The novel feels a bit like a fairy tale or a children’s story, but has much more depth. The novel examines the different ways people try to restore peace to their lives after a tragic event. Self-harm, lowering expectations, and running away are just a few of the ways the characters try to achieve inner peace. Despite serious undertones, the novel is full of laugh-out-loud moments that will quickly propel the reader through the novel.
If you loved the film Amelie and books like A Confederacy of Dunces, you will thoroughly enjoy this novel! Also, if you are a fan of film adaptations of popular novels, talks are underway to turn this into a feature film starring Sandra Bullock and Tom Hanks.
This book is located in Stacks 3 under the call number PS3606.O38 E97 2006.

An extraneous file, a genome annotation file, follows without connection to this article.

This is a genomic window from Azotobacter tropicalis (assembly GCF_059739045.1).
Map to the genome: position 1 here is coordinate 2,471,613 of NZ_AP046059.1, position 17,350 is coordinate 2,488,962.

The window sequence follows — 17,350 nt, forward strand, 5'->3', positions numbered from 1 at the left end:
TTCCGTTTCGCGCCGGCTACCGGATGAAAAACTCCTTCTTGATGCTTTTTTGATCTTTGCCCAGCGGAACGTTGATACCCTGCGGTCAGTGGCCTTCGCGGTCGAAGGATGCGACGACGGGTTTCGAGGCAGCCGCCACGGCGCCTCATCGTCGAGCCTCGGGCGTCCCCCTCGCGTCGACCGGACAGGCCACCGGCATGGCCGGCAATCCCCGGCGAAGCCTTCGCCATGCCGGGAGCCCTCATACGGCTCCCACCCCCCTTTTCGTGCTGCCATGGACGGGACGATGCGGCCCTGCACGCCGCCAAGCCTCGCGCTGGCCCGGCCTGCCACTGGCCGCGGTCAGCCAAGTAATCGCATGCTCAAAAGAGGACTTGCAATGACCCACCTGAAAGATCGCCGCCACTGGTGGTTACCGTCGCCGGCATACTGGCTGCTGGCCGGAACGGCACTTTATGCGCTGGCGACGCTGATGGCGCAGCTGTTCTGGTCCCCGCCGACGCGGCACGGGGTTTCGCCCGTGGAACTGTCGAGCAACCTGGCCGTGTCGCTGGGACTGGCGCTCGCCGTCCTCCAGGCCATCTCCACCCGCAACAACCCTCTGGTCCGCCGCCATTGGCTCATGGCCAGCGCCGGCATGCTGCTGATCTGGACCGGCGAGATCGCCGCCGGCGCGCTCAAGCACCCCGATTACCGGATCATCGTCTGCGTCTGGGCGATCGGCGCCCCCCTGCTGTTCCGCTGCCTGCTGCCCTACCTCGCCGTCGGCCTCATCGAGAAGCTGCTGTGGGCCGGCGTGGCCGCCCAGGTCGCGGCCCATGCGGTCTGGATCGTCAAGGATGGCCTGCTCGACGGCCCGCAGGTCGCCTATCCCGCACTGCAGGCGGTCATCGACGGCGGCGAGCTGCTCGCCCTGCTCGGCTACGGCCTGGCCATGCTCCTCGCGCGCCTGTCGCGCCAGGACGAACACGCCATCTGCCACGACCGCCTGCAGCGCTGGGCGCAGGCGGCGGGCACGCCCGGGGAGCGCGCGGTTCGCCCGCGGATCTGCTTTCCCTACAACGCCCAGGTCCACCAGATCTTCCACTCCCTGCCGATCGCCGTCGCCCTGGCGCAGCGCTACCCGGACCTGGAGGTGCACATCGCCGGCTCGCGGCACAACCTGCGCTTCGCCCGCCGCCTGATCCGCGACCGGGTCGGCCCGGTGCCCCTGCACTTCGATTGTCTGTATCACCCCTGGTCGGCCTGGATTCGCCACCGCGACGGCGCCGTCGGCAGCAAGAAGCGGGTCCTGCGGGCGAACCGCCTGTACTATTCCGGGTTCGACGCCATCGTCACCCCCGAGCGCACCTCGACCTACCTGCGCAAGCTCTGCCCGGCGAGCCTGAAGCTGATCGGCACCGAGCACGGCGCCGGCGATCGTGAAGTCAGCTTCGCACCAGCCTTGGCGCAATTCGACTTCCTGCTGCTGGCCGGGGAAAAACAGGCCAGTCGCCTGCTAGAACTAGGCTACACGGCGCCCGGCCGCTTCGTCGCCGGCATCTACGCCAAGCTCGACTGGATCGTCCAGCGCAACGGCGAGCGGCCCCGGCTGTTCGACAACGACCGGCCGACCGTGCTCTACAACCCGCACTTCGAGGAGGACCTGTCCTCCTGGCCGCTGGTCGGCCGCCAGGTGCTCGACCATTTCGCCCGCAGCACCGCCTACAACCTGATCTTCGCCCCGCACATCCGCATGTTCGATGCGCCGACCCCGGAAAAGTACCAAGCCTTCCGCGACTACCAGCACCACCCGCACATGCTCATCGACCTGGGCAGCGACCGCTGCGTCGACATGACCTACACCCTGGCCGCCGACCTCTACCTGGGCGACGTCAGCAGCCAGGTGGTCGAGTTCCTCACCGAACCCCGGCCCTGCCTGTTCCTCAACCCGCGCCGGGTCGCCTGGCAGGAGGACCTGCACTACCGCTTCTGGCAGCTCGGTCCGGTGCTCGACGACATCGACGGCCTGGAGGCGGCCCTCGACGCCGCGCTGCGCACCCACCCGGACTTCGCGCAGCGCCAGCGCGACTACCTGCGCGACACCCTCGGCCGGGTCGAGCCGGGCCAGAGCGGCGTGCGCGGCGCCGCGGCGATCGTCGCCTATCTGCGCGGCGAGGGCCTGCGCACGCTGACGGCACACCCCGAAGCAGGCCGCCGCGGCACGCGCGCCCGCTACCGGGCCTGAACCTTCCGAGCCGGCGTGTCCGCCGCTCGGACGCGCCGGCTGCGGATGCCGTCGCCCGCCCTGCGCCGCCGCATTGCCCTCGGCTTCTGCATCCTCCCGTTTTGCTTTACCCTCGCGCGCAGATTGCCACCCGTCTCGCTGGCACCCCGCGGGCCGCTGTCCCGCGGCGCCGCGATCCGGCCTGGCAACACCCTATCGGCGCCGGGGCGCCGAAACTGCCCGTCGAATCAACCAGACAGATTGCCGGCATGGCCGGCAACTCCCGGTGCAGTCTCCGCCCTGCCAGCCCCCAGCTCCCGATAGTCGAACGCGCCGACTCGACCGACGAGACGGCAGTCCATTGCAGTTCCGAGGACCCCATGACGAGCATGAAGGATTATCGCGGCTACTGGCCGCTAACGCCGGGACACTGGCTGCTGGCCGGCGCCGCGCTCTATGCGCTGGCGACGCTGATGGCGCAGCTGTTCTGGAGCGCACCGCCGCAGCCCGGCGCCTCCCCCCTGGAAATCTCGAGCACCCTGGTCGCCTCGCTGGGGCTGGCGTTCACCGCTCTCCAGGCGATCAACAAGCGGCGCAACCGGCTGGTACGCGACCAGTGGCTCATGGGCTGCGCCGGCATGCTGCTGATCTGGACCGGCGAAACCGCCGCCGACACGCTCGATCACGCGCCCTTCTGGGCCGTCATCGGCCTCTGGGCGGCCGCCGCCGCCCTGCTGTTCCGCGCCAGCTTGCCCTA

– Recommended by Casey Long, User Education Librarian
Patti Smith won a National Book Award for this eloquently crafted glimpse at the phenomenal friendship she shared with the late artist and controversial photographer Robert Mapplethorpe. When she moved to Brooklyn in her early twenties, she was soon homeless, jobless and hungry. Through chance, the two strangers met and survived together, fueled by a passion for art and writing, sharing a big city’s path of initiation. The book is enriched by photos and facsimiles of notes they wrote to each other.
Smith captures the late 60s/early 70s NYC scene at the quirky Chelsea Hotel, where she and Mapplethorpe lived and interacted with William S. Burroughs, Allen Ginsberg, Jimi Hendrix and Janis Joplin. Bookstores from pre-Amazon.com days helped Smith scrimp by. At Max’s Kansas City, the pair eventually gained access to Andy Warhol’s table, in stark contrast to their scrappy daily existence, supporting and prodding each other towards later success.